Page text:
Phyl Newbeck, Contributor
Ken French has come a long way from his early days doing corporate work in Boston as a recording and sound engineer.
These days, the musician and filmmaker prefers a collaborative approach, both in his work at the Media Factory and in his personal life as a resident of the Ten Stones cohousing community.
French is the municipal services manager for the Media Factory, and in that position, he is responsible for filming municipal meetings in Charlotte, Hinesburg, Shelburne and Vergennes, and school board meetings in districts ranging geographically from Addison to Winooski, amounting to roughly 30 meetings each month.
“I started five or six years ago working in the field,” he said, “and then I moved into a management role. I’m still on the ground if I have to fill in or train new people.”
French enjoys the training part of the job because it involves entry-level staff who get to learn all about camera and audio placement and live production.
“It’s a steppingstone to get new skills,” he said. “We’re big on diversity and intentionally looking to hire women and new Americans; people who may not always be represented in technical fields.”
French admits that, when he films meetings, he is less focused on the substance and more on the technical aspect, which he finds a bit ironic.
“It’s a complicated set-up,” he said. “We try to set a high standard for the production of the video stream using multiple cameras and microphones and graphics inserted live.”
Before his Media Factory job, French ran Ken French Media, creating videos and films, including one project traveling with the Vermont band Eight02 to Russia.
These days, he doesn’t have much time for outside work but believes that when he retires, he’ll do a bit more traveling and return to more community-based projects. That said, he has been involved in several community projects through the Media Factory, including videos of the band A2VT which is comprised of African-born Vermonters.
He also takes part in a project called Crowdsourced Cinema VT. “We take a blockbuster film that people know,” he said. “We slice it up into five-minute scenes and hand them out to people to recreate. This year we’re doing Star Wars and last year was Jurassic Park. People use Media Factory equipment to create their version of the scenes and then we stitch them together.”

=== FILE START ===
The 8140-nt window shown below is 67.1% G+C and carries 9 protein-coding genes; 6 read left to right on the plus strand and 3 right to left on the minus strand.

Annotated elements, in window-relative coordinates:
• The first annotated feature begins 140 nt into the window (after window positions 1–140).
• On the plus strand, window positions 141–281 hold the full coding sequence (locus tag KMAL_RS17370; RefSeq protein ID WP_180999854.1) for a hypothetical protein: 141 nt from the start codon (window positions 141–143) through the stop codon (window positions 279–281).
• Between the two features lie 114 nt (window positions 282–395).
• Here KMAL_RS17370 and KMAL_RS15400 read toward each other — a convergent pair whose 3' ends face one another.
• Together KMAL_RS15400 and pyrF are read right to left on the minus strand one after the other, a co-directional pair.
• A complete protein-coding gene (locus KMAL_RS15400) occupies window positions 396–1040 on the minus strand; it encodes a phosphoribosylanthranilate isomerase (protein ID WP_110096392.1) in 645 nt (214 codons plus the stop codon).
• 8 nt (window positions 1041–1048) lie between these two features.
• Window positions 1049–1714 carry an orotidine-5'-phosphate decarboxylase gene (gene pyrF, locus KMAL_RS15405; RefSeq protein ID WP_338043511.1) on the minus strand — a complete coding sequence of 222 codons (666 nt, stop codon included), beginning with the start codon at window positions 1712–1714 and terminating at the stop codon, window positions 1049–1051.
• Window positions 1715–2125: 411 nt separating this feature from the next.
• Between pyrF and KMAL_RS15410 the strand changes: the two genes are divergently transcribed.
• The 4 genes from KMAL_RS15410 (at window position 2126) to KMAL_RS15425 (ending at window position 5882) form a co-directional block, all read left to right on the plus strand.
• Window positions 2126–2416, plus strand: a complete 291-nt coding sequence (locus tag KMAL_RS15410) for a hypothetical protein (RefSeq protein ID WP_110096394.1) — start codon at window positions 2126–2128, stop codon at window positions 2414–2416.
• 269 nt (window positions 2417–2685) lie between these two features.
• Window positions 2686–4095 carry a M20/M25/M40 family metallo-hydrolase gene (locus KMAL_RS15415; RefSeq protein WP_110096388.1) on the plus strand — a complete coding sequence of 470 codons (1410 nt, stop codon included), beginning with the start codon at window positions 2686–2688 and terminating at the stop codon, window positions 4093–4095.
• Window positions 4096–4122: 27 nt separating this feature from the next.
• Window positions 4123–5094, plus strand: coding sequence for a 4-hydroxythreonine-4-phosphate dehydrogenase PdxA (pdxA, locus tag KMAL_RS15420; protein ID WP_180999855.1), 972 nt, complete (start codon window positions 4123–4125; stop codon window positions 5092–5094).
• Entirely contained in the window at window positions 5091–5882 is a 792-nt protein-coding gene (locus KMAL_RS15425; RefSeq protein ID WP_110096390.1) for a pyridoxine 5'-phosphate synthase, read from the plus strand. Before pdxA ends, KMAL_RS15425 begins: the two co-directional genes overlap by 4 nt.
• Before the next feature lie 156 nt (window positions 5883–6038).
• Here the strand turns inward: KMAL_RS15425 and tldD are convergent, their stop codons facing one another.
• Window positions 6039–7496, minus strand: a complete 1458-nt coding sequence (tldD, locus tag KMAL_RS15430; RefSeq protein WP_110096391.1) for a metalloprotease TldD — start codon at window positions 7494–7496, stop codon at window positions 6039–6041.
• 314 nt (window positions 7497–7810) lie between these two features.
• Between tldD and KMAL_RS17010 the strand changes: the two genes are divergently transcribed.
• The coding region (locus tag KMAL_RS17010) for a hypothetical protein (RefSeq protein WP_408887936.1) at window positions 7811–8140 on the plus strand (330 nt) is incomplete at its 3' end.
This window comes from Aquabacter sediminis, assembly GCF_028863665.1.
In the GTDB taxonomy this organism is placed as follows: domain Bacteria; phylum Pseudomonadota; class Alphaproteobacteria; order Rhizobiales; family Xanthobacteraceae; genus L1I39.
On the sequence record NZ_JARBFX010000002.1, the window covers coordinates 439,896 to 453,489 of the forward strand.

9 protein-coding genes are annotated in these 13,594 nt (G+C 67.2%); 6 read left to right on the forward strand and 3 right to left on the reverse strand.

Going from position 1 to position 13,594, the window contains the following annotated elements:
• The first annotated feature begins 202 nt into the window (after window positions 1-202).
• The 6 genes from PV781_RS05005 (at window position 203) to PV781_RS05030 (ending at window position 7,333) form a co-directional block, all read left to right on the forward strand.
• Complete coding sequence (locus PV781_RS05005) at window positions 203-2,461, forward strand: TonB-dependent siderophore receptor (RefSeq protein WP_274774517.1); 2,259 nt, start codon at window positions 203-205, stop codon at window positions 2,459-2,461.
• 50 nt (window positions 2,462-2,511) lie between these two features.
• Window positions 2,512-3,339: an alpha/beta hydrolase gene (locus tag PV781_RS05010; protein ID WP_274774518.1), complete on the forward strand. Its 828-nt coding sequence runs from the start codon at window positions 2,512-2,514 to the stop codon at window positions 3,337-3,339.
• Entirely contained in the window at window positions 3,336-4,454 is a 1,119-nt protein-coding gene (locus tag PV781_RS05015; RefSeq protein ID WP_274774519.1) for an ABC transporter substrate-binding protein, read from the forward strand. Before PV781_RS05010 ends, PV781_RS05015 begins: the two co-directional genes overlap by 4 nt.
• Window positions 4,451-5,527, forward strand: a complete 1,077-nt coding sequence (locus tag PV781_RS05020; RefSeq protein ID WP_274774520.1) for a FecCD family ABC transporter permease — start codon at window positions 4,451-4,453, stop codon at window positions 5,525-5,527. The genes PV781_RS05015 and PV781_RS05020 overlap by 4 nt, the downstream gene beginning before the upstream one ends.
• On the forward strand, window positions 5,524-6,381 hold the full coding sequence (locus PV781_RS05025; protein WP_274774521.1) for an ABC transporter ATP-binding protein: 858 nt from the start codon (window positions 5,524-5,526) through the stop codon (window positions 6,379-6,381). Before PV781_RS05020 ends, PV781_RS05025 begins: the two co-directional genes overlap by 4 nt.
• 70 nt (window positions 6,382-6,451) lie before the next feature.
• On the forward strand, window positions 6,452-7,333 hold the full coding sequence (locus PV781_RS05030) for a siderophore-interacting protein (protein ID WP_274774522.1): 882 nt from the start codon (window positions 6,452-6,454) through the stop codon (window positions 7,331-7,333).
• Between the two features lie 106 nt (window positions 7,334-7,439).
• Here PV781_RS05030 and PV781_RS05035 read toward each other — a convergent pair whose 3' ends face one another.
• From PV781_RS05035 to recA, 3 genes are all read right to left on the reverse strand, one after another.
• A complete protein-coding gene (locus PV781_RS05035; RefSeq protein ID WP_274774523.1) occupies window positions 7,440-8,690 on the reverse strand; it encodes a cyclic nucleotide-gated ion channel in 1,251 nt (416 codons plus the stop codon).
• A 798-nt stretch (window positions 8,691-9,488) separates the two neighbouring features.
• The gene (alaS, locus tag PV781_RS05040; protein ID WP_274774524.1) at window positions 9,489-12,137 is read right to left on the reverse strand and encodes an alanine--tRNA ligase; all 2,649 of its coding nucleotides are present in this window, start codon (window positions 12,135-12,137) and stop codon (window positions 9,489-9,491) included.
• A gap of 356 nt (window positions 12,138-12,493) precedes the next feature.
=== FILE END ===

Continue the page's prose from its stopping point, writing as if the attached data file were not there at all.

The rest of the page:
French started his career as a musician but has been scaling back in that field. He’s currently part of a Middlebury band called the Doughboys which plays R&B, Motown, dance and other party music.
“We play half a dozen times a year,” he said. “We play a lot of Middlebury college events and private parties. It’s not like when I was full time in music and felt I needed to promote and be aggressive. Now, I can just play and sing.”
In 1996, French was one of the first residents of Ten Stones and describes the battle to get clustered housing in Charlotte as an uphill one in which the residents finally prevailed, thanks in part to working with Vermont Land Trust. These days, there are 13 house lots on 90 acres of land.
“It’s been an interesting journey,” French said. “It was bootstrapped. A bunch of people who had very little experience with development and housing decided to make a co-housing community.”
French said the first ten years at Ten Stones were spent figuring out essential services, followed by things like legal agreements and insurance.
“The second phase was more about collaborating and working together to build community with people. including our governance structure and how we make decisions by consensus,” he said.
The most recent stage has dealt with land-management issues such as creating a pollinator meadow and removing invasive species like buckthorn, honeysuckle and wild parsnip.
If there is one theme to French’s life it is community.
“I was part of a community of musicians,” he said, “and now I’m part of an intentional community at Ten Stones and a community resource in the Media Factory. It’s a place where I can work with someone who grew up in Connecticut and just graduated college and someone who just came from Africa.”
Although French recognizes that Media Factory has more of a traditional top-down decision-making process, unlike the flat structure of Ten Stones, he believes the organization is good at connecting people.
“It’s letting other people know the diversity we have around us,” he said, “respecting other people’s perspectives and backgrounds and trying to learn from people who are different.”